Measures of Material Hardship: Final Report. Absolute versus Relative Needs


Material needs may be defined in either absolute or relative terms. Absolute material needs are those that are universal, or fixed, for everyone in the population, while relative material needs are those that may vary depending on circumstances or norms (Ravallion, 1994).(2)

Based on research in developing countries, some analysts argue that there is an "irreducible core" (Sen, 1979) of absolute basic needs that are closely linked (theoretically and empirically) to a physiological interpretation of those things that are vital to human survival: "minimum specified quantities of such things as food, clothing, shelter, water, and sanitation that are necessary to prevent ill-health, undernourishment and the like" (Streeten, 1981, p. 25).

In contrast, relative needs are those "things that established rules of decency have rendered necessary" ([Adam] Smith, 1776, quoted in Sen, 1979, p. 288). In this case, the standard of need may vary depending on two factors  social wealth and context. As a society gets "richer" the relative standard of need changes to reflect societal wealth. For example, 75 years ago no one would have considered a telephone to be a necessity. However, today, given the almost universal access to telephones and the important role access to a telephone plays in people's ability to function in daily life, it could be argued that not having a telephone is a material hardship. Needs also are contextual. Basic needs or a minimum living standard might vary by region of the country or urban versus rural settings. Even for an absolute material need such as food, a threshold may be set in relative terms, far above the physiological minimum but corresponding to a view as to what people "should" have.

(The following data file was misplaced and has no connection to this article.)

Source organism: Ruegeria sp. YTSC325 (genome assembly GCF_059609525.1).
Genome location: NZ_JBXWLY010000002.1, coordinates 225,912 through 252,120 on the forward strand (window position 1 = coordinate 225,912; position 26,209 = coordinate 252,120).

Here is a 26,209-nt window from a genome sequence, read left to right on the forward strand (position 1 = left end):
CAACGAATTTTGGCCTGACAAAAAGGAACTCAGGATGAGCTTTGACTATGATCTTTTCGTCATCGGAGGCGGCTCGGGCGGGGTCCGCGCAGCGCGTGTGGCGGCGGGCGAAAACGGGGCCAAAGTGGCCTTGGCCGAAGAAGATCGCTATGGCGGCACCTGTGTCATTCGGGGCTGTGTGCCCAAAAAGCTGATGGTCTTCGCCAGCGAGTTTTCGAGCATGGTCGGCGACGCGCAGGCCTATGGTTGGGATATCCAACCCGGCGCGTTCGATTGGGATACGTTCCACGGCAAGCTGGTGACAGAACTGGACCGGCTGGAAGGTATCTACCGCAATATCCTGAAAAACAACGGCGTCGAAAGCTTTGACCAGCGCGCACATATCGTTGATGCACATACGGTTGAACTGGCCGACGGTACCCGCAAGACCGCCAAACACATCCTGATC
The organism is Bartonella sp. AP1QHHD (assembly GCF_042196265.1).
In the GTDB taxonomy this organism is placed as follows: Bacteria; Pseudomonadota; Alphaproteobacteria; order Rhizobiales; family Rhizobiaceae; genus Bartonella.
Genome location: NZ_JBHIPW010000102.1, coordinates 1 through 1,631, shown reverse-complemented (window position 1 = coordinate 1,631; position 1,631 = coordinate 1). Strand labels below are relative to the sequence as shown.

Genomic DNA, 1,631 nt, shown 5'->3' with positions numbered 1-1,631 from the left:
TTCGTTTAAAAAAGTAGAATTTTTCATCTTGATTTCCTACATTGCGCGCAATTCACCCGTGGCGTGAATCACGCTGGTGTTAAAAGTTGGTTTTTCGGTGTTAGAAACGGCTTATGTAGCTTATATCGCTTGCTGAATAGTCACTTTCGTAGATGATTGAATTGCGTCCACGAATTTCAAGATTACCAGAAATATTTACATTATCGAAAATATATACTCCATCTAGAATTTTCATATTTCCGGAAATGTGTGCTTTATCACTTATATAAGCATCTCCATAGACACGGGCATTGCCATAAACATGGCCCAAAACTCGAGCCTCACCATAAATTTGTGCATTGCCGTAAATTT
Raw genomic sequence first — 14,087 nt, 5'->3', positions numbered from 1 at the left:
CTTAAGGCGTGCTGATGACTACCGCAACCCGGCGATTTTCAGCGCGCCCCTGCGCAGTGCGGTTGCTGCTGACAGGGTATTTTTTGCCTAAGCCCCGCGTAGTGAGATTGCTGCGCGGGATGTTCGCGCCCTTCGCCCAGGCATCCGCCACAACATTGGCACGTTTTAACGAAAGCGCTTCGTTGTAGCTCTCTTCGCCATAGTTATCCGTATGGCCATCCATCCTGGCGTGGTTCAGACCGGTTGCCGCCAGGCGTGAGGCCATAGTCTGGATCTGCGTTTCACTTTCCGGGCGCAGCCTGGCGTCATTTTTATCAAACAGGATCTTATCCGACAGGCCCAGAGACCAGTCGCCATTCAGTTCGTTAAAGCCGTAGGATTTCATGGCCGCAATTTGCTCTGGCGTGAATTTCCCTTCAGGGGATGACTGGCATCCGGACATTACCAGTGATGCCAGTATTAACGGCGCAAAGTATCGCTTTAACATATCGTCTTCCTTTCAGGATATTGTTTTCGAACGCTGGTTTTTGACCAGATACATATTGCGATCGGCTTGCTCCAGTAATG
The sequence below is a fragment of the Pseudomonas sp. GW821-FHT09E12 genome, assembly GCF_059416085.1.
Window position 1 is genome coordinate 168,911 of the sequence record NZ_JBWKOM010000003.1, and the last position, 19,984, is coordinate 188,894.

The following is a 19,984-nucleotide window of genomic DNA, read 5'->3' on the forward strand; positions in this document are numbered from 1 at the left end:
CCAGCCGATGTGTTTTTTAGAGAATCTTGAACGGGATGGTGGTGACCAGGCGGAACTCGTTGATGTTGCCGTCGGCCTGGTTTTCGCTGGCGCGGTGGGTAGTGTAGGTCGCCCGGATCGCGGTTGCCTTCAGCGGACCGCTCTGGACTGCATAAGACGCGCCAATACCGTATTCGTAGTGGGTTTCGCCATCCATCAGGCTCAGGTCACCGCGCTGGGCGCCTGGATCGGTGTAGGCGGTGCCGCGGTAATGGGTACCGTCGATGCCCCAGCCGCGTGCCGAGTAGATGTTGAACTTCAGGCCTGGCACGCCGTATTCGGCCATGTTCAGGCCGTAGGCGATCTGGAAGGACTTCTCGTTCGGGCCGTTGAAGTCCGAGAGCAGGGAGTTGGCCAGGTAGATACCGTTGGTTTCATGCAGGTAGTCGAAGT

Despite the benefits of a relative standard of need that reflects social wealth and context, it could be argued that defining need in absolute or near-absolute terms has several advantages.

  1. An absolute standard is more likely to remain relevant across individuals, time and place;
  2. Measures that assess whether people meet their very basic material needs may be more easily linked to short- and long-term outcomes; and,
  3. People are less likely to voluntarily forego opportunities to meet their very basic needs, which means that these needs are more likely to be universally applicable (Beverly, 1999b).

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